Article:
The president of Rice University introduced the former president of the United States to the crowd at the Baker Institute’s 25th Anniversary Gala by listing three things the Thresher Backpage wrote 11 years ago that the two men have in common. Both David Leebron and Barack Obama attended Harvard Law School, served as presidents of the Harvard Law Review and married women who are way out of their league.

Obama and former Secretary of State James A. Baker III participated in a discussion centered on bipartisanship and the evolution of American politics. Jon Meacham, a presidential historian who won the Pulitzer Prize for Biography in 2009, moderated the event. 

Meacham declined to mention President Donald Trump by his name, instead referring to him as “Voldemort.” Obama also didn’t mention the president by name but seemed to reference the Trump administration when he described what he believes to be his greatest achievement: sustaining his core values in “an environment where that is difficult to sustain.”

“Not only did I not get indicted, nobody in my administration got indicted which is the only administration in modern history that can be said about,” Obama said. “In fact, no one came close to being indicted partly because the people who joined us were there for the right reasons. We were there to serve.”

Obama and Baker agreed a major difference in American politics from Baker’s time to Obama’s is the increasing divide between the left and right and the disappearance of the center, a difference they attributed in part to the changing media. 

“In 1981, your news cycle was still governed by the stories that were going to be filed by the [Associated Press], Washington Post, maybe New York Times and the three broadcast stations,” Obama said. “There was a common set of facts, a baseline around which both parties had to adapt and respond to. By the time I take office, what you increasingly have is a media environment where if you are a Fox News viewer, you have an entirely different reality than if you are a New York Times reader.”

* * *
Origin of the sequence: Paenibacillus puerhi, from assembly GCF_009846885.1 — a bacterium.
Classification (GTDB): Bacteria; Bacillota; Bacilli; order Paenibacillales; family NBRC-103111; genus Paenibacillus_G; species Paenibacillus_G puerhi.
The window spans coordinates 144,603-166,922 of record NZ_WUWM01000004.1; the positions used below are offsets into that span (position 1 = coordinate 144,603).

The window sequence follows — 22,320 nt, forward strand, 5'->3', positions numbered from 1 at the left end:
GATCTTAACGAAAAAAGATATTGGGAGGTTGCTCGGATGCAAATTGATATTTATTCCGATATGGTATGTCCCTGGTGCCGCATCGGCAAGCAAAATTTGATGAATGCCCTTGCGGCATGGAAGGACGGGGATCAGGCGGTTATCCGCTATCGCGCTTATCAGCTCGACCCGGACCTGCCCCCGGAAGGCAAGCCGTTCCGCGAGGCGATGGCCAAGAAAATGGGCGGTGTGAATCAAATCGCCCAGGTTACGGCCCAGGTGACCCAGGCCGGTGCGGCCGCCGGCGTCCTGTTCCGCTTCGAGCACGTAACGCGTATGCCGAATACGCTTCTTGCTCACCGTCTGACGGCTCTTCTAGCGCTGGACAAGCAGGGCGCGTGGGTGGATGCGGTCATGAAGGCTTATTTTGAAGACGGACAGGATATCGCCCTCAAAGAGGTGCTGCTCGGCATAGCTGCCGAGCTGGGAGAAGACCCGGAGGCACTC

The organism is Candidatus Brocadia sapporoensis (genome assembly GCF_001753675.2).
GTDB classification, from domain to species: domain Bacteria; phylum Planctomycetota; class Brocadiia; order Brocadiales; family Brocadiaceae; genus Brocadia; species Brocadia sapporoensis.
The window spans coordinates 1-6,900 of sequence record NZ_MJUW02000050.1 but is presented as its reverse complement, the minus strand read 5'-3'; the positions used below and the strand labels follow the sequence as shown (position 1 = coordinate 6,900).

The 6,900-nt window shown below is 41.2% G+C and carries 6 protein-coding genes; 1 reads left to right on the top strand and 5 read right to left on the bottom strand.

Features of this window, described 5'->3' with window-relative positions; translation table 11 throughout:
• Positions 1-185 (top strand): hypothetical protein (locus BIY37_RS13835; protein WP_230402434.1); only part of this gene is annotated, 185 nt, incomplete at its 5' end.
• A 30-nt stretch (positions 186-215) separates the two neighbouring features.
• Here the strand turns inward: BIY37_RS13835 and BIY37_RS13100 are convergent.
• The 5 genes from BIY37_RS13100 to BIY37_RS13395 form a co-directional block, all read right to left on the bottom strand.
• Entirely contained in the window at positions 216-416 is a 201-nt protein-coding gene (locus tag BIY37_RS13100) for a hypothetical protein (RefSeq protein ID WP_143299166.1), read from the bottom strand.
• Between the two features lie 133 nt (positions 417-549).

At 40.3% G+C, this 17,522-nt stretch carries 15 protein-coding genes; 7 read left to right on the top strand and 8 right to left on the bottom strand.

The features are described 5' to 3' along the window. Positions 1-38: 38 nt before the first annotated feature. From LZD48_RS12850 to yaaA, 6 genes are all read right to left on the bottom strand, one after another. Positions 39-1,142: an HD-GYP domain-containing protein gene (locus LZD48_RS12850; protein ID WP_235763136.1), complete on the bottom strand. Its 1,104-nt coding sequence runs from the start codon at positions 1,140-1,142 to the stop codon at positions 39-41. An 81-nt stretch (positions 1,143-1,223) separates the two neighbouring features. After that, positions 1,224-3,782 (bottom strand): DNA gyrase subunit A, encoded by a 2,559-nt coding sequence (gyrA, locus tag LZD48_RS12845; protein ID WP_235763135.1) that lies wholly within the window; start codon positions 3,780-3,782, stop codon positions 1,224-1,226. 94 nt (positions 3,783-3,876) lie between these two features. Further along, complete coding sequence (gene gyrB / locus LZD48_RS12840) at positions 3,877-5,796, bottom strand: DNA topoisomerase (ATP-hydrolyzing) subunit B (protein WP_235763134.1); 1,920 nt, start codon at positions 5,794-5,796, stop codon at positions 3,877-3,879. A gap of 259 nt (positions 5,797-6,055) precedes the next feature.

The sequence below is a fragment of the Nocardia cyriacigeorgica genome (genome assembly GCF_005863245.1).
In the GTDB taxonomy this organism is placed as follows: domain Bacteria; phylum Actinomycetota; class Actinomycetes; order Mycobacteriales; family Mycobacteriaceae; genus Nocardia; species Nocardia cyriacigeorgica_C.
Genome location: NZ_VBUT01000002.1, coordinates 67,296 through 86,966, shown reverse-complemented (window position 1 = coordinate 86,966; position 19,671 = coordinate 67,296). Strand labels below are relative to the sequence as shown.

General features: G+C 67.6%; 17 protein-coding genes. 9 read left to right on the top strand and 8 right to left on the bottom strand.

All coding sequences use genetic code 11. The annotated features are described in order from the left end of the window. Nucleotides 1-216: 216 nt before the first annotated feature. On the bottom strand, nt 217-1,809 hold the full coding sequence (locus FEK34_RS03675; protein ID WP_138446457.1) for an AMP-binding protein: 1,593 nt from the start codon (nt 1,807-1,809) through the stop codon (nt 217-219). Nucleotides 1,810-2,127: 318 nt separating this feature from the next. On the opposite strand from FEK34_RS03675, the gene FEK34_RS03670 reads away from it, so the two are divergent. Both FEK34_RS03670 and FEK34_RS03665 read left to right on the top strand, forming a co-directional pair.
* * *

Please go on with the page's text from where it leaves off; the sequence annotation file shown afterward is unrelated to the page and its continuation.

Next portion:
Baker also noted that members of Congress don’t move their families to Washington, which leads to an increased divide due to less socializing between the parties. Obama partially explained this change by the increase of women in the workforce.

“When I was a senator, I didn’t move my family there, in part for a healthy reason, which is a lot of spouses now have careers,” Obama said.  “Michelle was like, ‘Yo, I got a job.’” 

Gerrymandering was another  dividing force discussed during the talk, but one that Obama called a “solvable problem,” as in California where there is now a nonpartisan independent commission that determines district sizes. But Baker was less optimistic about the ease of Obama’s solution.

“The problem with that, Mr. President, is it means taking power out of the hands of the politicians,” Baker said. “And I don't know where it's going to work.”

Obama called race “one of the major fault lines in America,” referring to it as a contradiction that the United States has failed to address throughout its history. He said the progress America has made toward issues like racial equality, gender equality and LGBTQ issues has disrupted what he termed a “consensus” that had existed in politics. Obama and Baker agreed that these issues led to the expansion of identity politics, which Obama said is not necessarily new.

“When I hear people say they don’t like identity politics, I think it’s important to remember that identity politics doesn’t just apply to when it’s white people or gay people or women,” Obama said. “The folks that really originated identity politics were folks who said the Three-fifths clause and all that stuff. That’s identity politics … Jim Crow was identity politics.”

A common mistake, Obama said, is to think problems in Congress stem from the people. He noted that, with the exception of “some bums,” the issues come from underlying dynamics that cause good people to “burn out.”

“People ask me often what surprised me most about the presidency,” Obama said. “It is the degree to which the United States underwrites the international order … Even our adversaries expect us to solve problems and expect us to keep things running, and when you start getting dysfunction in Washington ... it provides opportunities for disorder to start ramping up all around the world.”